POOR old St George. Not even valiantly fighting dragons could prevent him from being overshadowed on his official day.
Not his fault that his heraldic symbol has become associated with the dishonourable side of Britishness – with skinhead bullies, intolerance and the BNP.
Nor that it feels slightly uncomfortable being proud to be British, in a way that it never is when the French strut about like their cockerel symbol or the Americans claim to be from the land of the free.
On Monday, instead of hanging white and red flags from our windows and clinking pewter tankards of Bombardier to mark of St George’s Day, we kept our heads down and for the most part forgot about it.
Yet, on the very same day there was widespread celebration for another Great British figure – more British in fact than our English patron saint, who was born in Syria Palaestina.
A man who had no issue with patriotism, whose words – five centuries after they were written – continue to instil a sense of pride in us.
Shakespeare, it is believed, was born and died on April 23 in the sort of poetic symmetry that would not be out of place in his own writing.
All over the country this week, theatres, schools, libraries and TV programmes have been marking the occasion with special readings, debates and performances.
Here in Liverpool, while St George’s Hall plateau seemed deserted in comparison to two days earlier, when thousands of people gathered for the Sea Odyssey street theatre, the Playhouse celebrated a literary giant instead of a wooden one.
The cast of the Globe Theatre’s Henry V (“Cry, ‘God for Harry, England and St George!’” currently touring to the Williamson Square theatre, held a post-show discussion to mark both Shakespeare’s birthday and St George’s Day.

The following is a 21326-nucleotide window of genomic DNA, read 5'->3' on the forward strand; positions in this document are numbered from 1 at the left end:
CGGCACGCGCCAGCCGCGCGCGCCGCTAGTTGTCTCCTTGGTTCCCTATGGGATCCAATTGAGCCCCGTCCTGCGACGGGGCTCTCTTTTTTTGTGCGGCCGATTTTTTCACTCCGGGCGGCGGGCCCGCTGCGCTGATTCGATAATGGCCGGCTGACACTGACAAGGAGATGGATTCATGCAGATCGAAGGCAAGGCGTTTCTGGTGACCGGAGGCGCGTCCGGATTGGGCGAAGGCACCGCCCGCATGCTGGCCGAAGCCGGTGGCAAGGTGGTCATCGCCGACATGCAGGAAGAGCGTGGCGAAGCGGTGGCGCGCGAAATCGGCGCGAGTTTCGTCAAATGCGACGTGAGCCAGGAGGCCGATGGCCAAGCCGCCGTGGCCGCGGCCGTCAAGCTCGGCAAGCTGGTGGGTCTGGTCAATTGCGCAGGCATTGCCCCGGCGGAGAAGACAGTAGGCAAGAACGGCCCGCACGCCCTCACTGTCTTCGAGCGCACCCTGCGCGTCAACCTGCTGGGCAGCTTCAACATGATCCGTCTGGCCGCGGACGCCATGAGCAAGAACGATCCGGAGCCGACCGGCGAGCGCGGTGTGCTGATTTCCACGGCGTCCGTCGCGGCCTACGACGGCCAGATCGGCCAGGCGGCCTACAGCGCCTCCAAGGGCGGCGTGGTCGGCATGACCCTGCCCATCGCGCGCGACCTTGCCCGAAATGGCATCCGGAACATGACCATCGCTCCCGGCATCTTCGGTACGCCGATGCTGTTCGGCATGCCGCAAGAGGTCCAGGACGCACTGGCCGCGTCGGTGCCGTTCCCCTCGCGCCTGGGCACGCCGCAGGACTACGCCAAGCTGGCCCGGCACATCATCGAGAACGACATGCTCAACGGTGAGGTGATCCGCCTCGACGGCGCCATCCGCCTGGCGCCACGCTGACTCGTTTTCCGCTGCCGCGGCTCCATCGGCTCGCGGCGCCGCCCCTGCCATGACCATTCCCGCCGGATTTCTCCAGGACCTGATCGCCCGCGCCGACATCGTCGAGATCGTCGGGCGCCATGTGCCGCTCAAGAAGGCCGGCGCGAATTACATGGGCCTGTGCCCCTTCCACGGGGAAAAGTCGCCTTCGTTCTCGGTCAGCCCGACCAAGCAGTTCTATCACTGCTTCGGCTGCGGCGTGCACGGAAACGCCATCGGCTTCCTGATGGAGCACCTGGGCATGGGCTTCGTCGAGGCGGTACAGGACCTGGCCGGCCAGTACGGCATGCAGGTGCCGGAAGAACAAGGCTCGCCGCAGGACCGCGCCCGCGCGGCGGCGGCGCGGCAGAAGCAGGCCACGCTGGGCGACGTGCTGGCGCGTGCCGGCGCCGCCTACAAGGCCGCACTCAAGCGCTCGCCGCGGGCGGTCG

Meanwhile, back in London, the Globe announced a less traditional take on the works of the Bard with the launch of its international Shakespeare festival – Globe To Globe.
Kicking off with a performance of Troilus and Cressida in Maori, featuring a traditional haka war cry, by New Zealand’s Ngakau Toa theatre, the event will see 37 plays produced in 37 different languages.
Other performances will include a Sudanese Cymbeline, Love’s Labour’s Lost in British Sign Language and Hamlet in Lithuanian.
Festival director Tom Bird describes it as a “once in a lifetime opportunity to experience Shakespeare’s work in a way that you’re unlikely ever to have seen it before, and a chance for the communities of London to hear his stories in their mother tongue.”
It proves the universal appeal of the Bard’s work, he adds, whose stories and characters are identifiable in any language or culture.
There will be the naysayers of course, who insist the play should only ever be performed in doublet and hose but, as the Globe demonstrates with two such different productions on the same day, there is room for both. And there’s no arguing against the fact that presenting these plays in a range of translations and styles certainly reflects the cultural melting pot of modern Britain. Shakespeare may be 448 years old but, unlike St George, he hasn’t aged a day.